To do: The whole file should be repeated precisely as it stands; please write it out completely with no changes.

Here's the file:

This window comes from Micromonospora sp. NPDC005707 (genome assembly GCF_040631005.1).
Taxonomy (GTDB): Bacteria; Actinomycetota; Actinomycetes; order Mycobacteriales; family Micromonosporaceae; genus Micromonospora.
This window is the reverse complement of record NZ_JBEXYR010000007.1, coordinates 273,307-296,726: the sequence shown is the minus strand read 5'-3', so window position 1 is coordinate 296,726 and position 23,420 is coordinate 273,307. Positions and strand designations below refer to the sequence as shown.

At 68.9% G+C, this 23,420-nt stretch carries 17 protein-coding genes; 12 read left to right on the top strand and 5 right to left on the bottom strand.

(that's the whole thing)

This window comes from Micromonospora sp. NPDC005707 (genome assembly GCF_040631005.1).
Taxonomy (GTDB): Bacteria; Actinomycetota; Actinomycetes; order Mycobacteriales; family Micromonosporaceae; genus Micromonospora.
This window is the reverse complement of record NZ_JBEXYR010000007.1, coordinates 273,307-296,726: the sequence shown is the minus strand read 5'-3', so window position 1 is coordinate 296,726 and position 23,420 is coordinate 273,307. Positions and strand designations below refer to the sequence as shown.

At 68.9% G+C, this 23,420-nt stretch carries 17 protein-coding genes; 12 read left to right on the top strand and 5 right to left on the bottom strand.